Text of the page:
Skip to Content
two members of Generation Z discussing finances

Often dismissed as being glued to their phones or mesmerized by their gaming consoles, members of Generation Z — those born after 1997 — have money on their minds. In fact, 72% of them report feeling stressed about money, according to the 2019 Future of Money Study.

Personal finances can seem overwhelming to this generation, but they don’t have to be. Taking the time to fully understand their financial situation and setting realistic goals will help young adults build confidence — and have fun — with their money. Members of Generation Z should focus on these financial resolutions:

Create (and Follow) a Budget                two members of Generation Z discussing finances

Hands down, the most recommended financial tool is a budget. To budget effectively, you need a complete picture of what’s going out and what’s coming in. Track every expense – down to the penny – for 30 days to get a realistic sense of spending. Use this information to allot how much money should go toward each budget category, noting your personal goals such as building an emergency fund or paying off debt. You can use a good ole spreadsheet or variety of mobile apps.

Find the Right Student Loan Repayment Plan

Recent college grads will likely have to start thinking about paying back student loans. Federal student loan borrowers are automatically assigned to a standard repayment plan, which may not be the best solution. Graduates need to identify the right repayment option for their individual circumstances – typically an income-driven plan that’s more manageable. Our Student Loan Counseling provides much-needed guidance.

Build an Emergency Fund

An emergency fund serves as a buffer between you and credit card debt, reserving funds that are solely for emergencies, such as car repairs or medical expenses. We recommend saving three to six months’ worth of monthly expenses in a liquid savings account. That might seem difficult, but saving about $20 a week for a year will net you $1,000 – a big boost to that fund.

Start Retirement Savings

If you have access to a 401(k), be sure to sign up and start saving. Your age is a huge asset when it comes to retirement — take advantage of your youth and start early. If you don’t have a 401(k), consider opening an IRA. Contributing just $25-$50 a month will pay dividends down the road.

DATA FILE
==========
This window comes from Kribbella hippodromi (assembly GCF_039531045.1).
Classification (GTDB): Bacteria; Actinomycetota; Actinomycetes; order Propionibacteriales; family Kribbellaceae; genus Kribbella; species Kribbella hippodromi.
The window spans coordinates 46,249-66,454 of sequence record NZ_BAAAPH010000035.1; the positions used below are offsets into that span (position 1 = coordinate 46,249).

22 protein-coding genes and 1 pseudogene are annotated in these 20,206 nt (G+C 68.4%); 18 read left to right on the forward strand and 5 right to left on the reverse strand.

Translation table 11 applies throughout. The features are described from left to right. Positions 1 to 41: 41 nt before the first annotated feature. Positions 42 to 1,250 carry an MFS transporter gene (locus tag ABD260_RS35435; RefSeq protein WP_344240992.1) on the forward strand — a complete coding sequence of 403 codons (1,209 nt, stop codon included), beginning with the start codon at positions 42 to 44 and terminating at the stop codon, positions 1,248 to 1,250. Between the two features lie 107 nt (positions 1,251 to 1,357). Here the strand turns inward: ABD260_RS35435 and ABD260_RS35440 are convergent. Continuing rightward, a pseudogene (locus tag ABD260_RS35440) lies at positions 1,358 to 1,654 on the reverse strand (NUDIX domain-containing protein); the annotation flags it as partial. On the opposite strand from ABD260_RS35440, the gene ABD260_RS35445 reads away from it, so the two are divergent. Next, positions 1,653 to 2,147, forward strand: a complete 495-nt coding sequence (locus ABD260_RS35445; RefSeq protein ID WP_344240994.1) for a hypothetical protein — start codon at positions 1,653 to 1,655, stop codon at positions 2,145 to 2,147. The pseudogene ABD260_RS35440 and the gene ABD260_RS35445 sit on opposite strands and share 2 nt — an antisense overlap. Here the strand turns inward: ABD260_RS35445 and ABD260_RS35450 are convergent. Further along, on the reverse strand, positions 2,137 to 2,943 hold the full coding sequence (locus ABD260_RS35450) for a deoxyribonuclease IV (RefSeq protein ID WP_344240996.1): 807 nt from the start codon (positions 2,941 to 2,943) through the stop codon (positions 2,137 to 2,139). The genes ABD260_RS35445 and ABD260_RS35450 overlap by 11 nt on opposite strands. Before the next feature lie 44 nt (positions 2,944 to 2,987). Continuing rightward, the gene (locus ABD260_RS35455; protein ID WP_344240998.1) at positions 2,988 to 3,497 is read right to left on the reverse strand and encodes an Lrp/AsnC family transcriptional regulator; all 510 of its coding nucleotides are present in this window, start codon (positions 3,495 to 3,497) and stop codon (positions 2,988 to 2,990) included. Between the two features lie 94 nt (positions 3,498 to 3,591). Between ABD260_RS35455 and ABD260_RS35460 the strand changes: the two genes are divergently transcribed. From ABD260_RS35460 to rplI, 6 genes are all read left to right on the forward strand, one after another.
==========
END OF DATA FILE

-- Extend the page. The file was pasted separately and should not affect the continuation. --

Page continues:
Free Yourself from FOMO

Social media makes it way too easy to feel like you need to keep up with your peers — or even celebrities. Be careful about who you follow and if you’re constantly feeling like you need to buy or do something to match what you see, change your social media habits. Focus on your goals and financial future, not anyone else’s.

Related Posts

Why You Should Celebrate Christmas in July

By now, you’ve probably seen or heard a number of ads talking about ‘Christmas in July’ sales and promotions. Some stores are taking it one step further and doing special ‘Black Friday in July’ events. Of course, no one is actually putting up a tree and decking the halls. Christmas in July is simply a […]

Read More

5 Things to Know about a Home-based Business

Many people who are tired of the daily grind think about giving it up to start a home-based business and be their own boss. For some, it’s an ideal situation that allows more freedom, flexibility and greater earning potential. But as much as it might sound like a dream scenario, there are several things to […]

Read More

Easy Ways to Save Money on Clothing

Whether you’re shopping only for yourself or outfitting a whole family, shopping for clothing can take a big bite out of your budget. It doesn’t have to, though. With a few smart shopping tips and tricks (and some that involve no shopping at all), you can save money on clothing and still look and feel […]

Read More
Font Resize
Contrast

Call 866-528-0588

Or schedule a call now
Please complete the required fields to continue.
Now Later